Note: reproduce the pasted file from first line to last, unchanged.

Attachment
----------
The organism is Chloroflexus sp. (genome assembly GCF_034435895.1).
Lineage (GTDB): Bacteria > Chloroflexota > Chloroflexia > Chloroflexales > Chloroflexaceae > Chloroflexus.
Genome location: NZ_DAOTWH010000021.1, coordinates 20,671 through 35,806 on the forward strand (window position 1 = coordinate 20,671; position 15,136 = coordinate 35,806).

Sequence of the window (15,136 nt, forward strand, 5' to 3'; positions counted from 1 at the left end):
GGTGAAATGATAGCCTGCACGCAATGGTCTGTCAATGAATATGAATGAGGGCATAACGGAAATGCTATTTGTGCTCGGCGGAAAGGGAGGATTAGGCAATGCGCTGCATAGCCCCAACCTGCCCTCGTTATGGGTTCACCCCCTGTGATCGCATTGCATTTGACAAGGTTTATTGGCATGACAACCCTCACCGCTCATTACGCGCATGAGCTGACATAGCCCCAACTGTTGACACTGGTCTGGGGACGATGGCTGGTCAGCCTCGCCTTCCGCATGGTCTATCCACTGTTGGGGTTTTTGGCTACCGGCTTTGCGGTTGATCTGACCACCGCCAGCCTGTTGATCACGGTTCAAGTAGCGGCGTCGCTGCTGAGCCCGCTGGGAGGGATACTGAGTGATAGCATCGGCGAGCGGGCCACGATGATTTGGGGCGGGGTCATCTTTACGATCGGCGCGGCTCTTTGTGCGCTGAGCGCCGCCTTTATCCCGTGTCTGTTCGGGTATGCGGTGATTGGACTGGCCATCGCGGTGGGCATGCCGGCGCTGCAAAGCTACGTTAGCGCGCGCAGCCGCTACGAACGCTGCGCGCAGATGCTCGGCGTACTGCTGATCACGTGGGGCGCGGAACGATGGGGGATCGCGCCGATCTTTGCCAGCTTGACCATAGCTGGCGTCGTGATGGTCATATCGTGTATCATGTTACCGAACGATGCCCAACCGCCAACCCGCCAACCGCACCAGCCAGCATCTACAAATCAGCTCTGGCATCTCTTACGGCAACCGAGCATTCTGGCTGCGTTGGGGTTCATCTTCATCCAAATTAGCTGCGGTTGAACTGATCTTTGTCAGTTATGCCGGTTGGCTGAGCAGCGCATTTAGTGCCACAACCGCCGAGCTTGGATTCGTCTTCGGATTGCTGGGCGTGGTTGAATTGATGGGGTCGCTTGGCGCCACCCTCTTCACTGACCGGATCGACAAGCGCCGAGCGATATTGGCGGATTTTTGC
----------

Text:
The organism is Chloroflexus sp. (genome assembly GCF_034435895.1).
Lineage (GTDB): Bacteria > Chloroflexota > Chloroflexia > Chloroflexales > Chloroflexaceae > Chloroflexus.
Genome location: NZ_DAOTWH010000021.1, coordinates 20,671 through 35,806 on the forward strand (window position 1 = coordinate 20,671; position 15,136 = coordinate 35,806).

Sequence of the window (15,136 nt, forward strand, 5' to 3'; positions counted from 1 at the left end):
GGTGAAATGATAGCCTGCACGCAATGGTCTGTCAATGAATATGAATGAGGGCATAACGGAAATGCTATTTGTGCTCGGCGGAAAGGGAGGATTAGGCAATGCGCTGCATAGCCCCAACCTGCCCTCGTTATGGGTTCACCCCCTGTGATCGCATTGCATTTGACAAGGTTTATTGGCATGACAACCCTCACCGCTCATTACGCGCATGAGCTGACATAGCCCCAACTGTTGACACTGGTCTGGGGACGATGGCTGGTCAGCCTCGCCTTCCGCATGGTCTATCCACTGTTGGGGTTTTTGGCTACCGGCTTTGCGGTTGATCTGACCACCGCCAGCCTGTTGATCACGGTTCAAGTAGCGGCGTCGCTGCTGAGCCCGCTGGGAGGGATACTGAGTGATAGCATCGGCGAGCGGGCCACGATGATTTGGGGCGGGGTCATCTTTACGATCGGCGCGGCTCTTTGTGCGCTGAGCGCCGCCTTTATCCCGTGTCTGTTCGGGTATGCGGTGATTGGACTGGCCATCGCGGTGGGCATGCCGGCGCTGCAAAGCTACGTTAGCGCGCGCAGCCGCTACGAACGCTGCGCGCAGATGCTCGGCGTACTGCTGATCACGTGGGGCGCGGAACGATGGGGGATCGCGCCGATCTTTGCCAGCTTGACCATAGCTGGCGTCGTGATGGTCATATCGTGTATCATGTTACCGAACGATGCCCAACCGCCAACCCGCCAACCGCACCAGCCAGCATCTACAAATCAGCTCTGGCATCTCTTACGGCAACCGAGCATTCTGGCTGCGTTGGGGTTCATCTTCATCCAAATTAGCTGCGGTTGAACTGATCTTTGTCAGTTATGCCGGTTGGCTGAGCAGCGCATTTAGTGCCACAACCGCCGAGCTTGGATTCGTCTTCGGATTGCTGGGCGTGGTTGAATTGATGGGGTCGCTTGGCGCCACCCTCTTCACTGACCGGATCGACAAGCGCCGAGCGATATTGGCGGATTTTTGC